Commitment to Inclusion
By Lisa Carter, Vice Provost for Libraries and University Librarian
Each of our position postings includes this language “The Libraries at the University of Wisconsin-Madison are dedicated to the practices of social justice, diversity, equality, and respect among our staff, students, collections, and services. We strive to overcome historical and divisive biases in our society and embrace diverse points of view as assets to the fabric of our community. All positions will be called on to contribute to building this environment.” As a hopeful UW-Madison VPL, I was excited to see this commitment to these values front and center in the job posting.
Our organization is deeply invested in our pursuit of this commitment. In 2019, the Executive Team accepted the Equity and Diversity Committee’s Strategic Plan, which outlines a number of concrete steps our organization will take to enhance our work towards social justice, diversity, equality, and respect. We have articulated values of respect and inclusion that speak to our commitment to each other. But organizations are made up of individuals and successful practice of social justice, diversity, equality, and respect start with personal work.
I too am on a personal journey to improve my cultural competence and build skills in this area. In 2019, I was selected to participate as a career coach in ARL’s Leadership and Career Development Program. I learned as much from the LCDP Fellow I worked with as she might have learned from me. As part of this commitment, I completed DJA Consulting’s Equity Toolkit and participated in group video conferences to explore the lessons. In conjunction with IDEAL ‘19, I attended an Inclusive Leadership workshop along with 30+ other ARL directors facilitated by Alden Habacon who had previously presented at an ARL meeting. At the fall ARL Member Representatives meeting, I became the Vice-Chair of the Diversity, Equity, and Inclusion Committee and we heard from a representative from the American Alliance of Museum’s Facing Change initiative. One of the tools that the Facing Change program offers and was mentioned by Alden Habacon in the Inclusive Leadership workshop is the Intercultural Development Inventory which is a tool that helps one understand where they currently are on a continuum of intercultural competence. Over winter break, I took the IDI and worked with a certified facilitator to identify the next steps in my own personal development. In the spring, I am honored that I will be working with a group of other campus administrators to work through several courses in a USC Equity Institute where we will enhance our knowledge of issues of racial equity in higher education. I look forward to putting the things I’m learning through these opportunities into action in my personal life, my interactions with colleagues, and as I work with Libraries staff to implement the EDC Strategic Plan.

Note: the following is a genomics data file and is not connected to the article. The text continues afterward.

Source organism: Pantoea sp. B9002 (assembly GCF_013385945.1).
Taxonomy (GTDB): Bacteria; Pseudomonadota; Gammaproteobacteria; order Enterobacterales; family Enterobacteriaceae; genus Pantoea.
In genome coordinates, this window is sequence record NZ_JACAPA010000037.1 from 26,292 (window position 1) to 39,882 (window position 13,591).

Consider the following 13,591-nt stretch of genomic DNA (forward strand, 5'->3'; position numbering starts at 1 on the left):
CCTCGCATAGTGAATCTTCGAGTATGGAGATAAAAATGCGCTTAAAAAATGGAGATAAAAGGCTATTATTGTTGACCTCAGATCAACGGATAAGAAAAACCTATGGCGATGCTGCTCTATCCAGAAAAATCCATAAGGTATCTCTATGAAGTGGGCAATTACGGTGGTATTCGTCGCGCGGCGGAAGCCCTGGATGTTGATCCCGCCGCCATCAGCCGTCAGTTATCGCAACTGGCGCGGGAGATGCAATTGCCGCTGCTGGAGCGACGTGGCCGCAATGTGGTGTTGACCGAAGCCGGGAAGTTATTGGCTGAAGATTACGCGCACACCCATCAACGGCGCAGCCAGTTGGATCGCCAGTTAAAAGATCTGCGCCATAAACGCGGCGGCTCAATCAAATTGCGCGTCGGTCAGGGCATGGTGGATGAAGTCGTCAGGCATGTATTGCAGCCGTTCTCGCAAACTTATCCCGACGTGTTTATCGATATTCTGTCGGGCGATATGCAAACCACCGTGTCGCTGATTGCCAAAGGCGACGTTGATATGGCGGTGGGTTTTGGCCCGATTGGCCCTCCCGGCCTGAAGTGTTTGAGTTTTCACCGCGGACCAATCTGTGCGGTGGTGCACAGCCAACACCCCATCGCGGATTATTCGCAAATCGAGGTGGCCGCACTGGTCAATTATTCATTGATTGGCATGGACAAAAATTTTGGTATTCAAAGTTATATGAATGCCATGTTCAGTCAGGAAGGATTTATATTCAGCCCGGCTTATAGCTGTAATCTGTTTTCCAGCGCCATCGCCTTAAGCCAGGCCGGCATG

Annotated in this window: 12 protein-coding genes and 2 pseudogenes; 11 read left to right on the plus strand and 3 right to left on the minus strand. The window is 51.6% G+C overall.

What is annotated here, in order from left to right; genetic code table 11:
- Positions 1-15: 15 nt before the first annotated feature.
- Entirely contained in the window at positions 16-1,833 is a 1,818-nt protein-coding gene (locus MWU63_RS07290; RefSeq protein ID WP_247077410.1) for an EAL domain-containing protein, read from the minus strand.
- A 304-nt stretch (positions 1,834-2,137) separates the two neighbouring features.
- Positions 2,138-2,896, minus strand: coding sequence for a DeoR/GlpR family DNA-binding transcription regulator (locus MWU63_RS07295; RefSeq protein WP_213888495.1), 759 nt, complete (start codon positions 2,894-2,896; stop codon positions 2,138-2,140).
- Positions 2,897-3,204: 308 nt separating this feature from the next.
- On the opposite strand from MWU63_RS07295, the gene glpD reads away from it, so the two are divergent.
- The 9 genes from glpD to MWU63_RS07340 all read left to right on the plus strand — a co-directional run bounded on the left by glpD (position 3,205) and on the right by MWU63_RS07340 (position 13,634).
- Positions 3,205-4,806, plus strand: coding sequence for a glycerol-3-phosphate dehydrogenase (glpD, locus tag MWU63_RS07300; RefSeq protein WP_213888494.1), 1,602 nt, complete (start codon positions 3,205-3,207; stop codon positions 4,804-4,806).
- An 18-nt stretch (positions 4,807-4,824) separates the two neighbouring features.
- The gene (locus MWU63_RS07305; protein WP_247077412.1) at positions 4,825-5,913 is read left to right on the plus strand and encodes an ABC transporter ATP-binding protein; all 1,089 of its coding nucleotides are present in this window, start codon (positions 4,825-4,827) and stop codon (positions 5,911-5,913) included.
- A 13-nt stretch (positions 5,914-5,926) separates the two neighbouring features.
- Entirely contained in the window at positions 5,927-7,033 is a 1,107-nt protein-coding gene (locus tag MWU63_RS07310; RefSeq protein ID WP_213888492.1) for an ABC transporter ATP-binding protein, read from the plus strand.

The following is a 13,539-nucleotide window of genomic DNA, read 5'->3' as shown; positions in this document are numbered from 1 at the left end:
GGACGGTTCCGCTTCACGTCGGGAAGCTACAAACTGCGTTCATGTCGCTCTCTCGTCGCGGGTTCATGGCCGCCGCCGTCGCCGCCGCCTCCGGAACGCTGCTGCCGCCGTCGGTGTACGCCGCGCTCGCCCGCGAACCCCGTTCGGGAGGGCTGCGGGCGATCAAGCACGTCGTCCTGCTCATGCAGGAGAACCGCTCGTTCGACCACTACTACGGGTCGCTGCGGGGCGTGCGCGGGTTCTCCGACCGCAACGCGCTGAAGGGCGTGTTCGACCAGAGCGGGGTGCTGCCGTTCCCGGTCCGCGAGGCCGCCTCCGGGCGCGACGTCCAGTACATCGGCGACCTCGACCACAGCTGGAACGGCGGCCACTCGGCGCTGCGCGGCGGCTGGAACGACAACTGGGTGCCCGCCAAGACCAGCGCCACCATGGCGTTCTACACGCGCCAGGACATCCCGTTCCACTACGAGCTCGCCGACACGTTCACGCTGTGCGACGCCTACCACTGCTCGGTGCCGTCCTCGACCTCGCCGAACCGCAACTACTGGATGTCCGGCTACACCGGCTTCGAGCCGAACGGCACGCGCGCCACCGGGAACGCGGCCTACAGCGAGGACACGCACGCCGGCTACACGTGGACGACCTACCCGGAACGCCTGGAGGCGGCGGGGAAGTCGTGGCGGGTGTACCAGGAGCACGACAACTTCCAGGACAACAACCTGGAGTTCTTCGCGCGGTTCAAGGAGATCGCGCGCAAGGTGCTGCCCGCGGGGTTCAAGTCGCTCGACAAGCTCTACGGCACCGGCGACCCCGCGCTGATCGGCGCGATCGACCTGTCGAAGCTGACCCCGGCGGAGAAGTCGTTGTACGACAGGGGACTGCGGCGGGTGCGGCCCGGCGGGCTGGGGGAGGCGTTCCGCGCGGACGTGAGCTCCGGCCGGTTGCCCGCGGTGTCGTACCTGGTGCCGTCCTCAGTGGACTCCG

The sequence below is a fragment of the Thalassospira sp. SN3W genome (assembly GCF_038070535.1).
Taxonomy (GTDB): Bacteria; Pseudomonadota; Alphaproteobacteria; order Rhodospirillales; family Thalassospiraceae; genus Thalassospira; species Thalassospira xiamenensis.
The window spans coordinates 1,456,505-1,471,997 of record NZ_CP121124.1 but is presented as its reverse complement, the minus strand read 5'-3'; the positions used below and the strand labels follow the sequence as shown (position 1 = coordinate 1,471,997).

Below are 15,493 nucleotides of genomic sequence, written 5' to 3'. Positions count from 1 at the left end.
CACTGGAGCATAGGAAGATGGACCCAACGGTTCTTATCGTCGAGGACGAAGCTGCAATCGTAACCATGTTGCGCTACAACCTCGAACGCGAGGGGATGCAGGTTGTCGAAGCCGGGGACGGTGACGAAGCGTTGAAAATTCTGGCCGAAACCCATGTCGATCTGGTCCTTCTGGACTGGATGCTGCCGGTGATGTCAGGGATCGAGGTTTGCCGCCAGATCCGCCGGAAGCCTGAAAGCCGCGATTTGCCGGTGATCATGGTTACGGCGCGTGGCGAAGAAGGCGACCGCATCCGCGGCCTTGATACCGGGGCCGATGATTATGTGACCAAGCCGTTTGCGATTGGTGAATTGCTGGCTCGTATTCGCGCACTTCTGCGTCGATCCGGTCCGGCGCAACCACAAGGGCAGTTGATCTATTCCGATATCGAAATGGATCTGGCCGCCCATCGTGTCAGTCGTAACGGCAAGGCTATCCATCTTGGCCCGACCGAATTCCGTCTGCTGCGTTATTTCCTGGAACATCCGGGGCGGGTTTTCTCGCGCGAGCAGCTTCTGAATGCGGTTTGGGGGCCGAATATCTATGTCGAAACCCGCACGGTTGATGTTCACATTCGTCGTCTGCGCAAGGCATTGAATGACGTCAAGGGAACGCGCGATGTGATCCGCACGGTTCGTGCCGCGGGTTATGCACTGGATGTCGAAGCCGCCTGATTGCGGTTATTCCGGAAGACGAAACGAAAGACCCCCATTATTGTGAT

As the Chancellor wrote in her recent blog post, “Working towards greater diversity and inclusion is not something you finish”. The work is collaborative and never ends. There is always the need to listen, learn, and improve, and I greatly appreciate that my colleagues here at the UW-Madison Libraries understand and actively participate in working toward creating a better climate for all.